Love Them Early and Often

By Howard Reznick, LCSW-C

As parents we are destined to give a truck load of attention to our children in the form of time, money, love, guidance, and discipline. In turn, being a parent grows us up, opens our hearts to learning patience, teaches us how to really love and give without expectation, and guarantees loss of sleep and lots of worrying and concern.

Everyone’s lives are hectic.  It’s no surprise that parents are tired at the end of the day.  But it’s important to remember that the time and attention we invest in our kids when they are young will pay off as they grow.  Showering a child with love never hurts.  No need to worry about spoiling, so long as it’s with love and not material things.  We want our kids to remember the positive attention we gave them, not just the negative. Of course, it’s not as simple as saying that reading that same picture book eight times in a day when they are 11 months old will keep them out of the principal’s office when they are in middle school, but research shows more attention can certainly help.

So, what’s a parent to do?

  • At least once a day, to the best of your ability, listen with interest to something each of your children wants to tell you — even if does not match a topic of great interest to you. It could be about the latest fad, their inter-personal drama or techno-gadgets.
  • Gladly do carpool (well, try to do it gladly anyway) and listen more than you talk. You may hear more than you want too, but you’ll learn a lot about their world.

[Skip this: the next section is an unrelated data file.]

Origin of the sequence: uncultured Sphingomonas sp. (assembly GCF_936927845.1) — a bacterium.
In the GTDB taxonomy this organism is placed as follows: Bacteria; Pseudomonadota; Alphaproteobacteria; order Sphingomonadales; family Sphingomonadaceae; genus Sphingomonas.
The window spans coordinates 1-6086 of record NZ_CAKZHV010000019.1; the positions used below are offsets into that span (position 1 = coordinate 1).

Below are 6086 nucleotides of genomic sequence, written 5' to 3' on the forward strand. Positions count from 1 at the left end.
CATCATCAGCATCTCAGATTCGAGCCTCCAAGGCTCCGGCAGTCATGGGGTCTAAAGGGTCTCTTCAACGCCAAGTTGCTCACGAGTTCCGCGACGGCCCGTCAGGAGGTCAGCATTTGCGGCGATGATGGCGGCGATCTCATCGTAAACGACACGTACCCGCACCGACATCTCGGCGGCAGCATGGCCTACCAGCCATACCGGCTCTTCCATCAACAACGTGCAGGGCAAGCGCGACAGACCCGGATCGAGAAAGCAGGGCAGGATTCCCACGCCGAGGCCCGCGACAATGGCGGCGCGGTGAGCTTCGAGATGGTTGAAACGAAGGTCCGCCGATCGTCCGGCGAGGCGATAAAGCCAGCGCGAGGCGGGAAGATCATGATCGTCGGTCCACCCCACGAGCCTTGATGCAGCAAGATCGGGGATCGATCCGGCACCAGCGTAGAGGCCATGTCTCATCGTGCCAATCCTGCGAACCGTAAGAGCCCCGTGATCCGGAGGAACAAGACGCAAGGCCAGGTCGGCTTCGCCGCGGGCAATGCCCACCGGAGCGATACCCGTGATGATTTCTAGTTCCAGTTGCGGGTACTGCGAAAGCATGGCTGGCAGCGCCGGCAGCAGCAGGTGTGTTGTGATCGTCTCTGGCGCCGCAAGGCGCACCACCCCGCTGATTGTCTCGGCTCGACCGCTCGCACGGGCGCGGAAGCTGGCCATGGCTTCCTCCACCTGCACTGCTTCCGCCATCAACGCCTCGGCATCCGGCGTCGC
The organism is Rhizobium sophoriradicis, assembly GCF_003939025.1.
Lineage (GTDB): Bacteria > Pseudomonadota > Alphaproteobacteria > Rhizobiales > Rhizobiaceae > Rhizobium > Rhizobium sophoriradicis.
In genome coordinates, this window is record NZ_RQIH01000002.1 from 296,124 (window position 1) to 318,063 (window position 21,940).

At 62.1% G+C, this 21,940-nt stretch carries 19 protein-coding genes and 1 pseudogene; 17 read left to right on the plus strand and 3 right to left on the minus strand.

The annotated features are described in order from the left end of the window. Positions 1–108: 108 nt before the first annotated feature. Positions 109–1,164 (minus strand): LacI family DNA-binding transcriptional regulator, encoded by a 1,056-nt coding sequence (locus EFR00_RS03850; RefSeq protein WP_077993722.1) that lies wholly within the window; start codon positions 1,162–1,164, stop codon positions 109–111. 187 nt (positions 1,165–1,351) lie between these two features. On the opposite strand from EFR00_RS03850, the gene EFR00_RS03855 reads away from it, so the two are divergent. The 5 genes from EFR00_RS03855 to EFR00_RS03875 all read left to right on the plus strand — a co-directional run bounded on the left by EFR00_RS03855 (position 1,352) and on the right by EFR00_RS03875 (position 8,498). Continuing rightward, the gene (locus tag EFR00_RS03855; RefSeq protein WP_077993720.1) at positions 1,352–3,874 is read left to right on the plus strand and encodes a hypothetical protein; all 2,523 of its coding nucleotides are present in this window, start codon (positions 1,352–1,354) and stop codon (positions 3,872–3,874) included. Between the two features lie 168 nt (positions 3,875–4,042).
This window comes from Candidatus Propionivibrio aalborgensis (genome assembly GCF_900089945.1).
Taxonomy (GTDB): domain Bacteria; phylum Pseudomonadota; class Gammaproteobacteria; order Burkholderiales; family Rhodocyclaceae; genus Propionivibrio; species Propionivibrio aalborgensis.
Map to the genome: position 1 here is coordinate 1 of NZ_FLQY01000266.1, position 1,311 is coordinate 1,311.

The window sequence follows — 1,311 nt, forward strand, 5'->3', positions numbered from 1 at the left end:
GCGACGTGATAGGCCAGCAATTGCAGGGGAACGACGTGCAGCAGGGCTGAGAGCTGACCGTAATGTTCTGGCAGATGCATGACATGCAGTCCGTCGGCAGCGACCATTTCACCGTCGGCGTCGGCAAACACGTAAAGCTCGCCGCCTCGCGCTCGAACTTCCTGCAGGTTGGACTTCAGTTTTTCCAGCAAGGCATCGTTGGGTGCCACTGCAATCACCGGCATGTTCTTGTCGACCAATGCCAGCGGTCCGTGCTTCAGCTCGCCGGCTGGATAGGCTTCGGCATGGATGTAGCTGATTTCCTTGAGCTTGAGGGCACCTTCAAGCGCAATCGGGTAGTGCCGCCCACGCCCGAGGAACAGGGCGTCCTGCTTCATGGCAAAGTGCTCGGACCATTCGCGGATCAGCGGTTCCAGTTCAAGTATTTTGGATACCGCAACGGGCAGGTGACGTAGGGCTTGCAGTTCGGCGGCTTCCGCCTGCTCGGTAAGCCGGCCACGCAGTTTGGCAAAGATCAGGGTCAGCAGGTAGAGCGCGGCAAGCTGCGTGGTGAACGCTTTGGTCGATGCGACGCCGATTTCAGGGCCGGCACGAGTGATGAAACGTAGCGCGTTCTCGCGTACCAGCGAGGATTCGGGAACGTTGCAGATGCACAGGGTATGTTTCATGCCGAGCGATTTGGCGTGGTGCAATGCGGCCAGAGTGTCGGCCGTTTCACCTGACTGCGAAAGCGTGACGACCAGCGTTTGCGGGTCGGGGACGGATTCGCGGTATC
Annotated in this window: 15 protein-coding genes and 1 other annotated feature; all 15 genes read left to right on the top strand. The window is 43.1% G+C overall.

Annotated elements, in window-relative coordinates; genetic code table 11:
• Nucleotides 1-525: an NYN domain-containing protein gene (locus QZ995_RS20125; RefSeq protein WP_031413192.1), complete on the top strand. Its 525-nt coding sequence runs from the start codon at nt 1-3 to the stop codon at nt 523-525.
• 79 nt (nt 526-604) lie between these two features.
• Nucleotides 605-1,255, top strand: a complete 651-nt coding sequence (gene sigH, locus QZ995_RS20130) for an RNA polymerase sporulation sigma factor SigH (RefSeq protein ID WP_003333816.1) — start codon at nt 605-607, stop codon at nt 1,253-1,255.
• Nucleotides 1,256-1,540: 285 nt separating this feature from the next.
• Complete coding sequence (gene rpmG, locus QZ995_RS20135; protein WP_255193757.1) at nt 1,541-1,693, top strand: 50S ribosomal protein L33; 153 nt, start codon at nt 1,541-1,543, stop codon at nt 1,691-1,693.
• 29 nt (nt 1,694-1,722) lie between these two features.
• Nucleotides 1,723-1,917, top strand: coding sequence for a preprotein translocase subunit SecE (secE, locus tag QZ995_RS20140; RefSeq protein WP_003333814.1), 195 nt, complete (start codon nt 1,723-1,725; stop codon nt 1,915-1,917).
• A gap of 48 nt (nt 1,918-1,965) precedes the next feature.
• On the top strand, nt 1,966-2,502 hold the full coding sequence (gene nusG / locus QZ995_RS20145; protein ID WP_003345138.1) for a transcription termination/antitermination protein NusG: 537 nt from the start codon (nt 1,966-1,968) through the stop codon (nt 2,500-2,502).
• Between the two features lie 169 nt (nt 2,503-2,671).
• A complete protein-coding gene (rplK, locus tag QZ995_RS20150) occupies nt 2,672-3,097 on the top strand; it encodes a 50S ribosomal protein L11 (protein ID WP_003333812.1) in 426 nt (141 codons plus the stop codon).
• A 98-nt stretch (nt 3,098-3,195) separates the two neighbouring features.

• If they will let you, make room for them to cuddle with you.
  • Lift your voice in praise, lower it in admonishment.
  • Catch them in the act of doing something right!
  • Acknowledge how tough it can sometimes be to be a kid and offer your admiration for how they’re dealing with it.
  • If they tried their best but didn’t quite hit the mark, the phrase “good mistake” can be great feedback. It lets them know you appreciate they tried to do the right thing.  (Good advice for parents, too.)
  • With a smile on your face, make good eye contact with your child as often as possible.
  • In your heart, express your thanks to the one above who gave you the gift of your children.

How our kids end up is never completely in our control, but there’s a very good chance that showering them with love and attention early on will enhance their emotional well-being.

Howard ReznickHoward Reznick, LCSW-C is Manager for JCS Prevention Education.

Because parenting doesn’t come with an instruction manual, JCS offers a variety of programs, services, education and support for parents and families with children of all ages. Click here or call 410-466-9200 to learn more.

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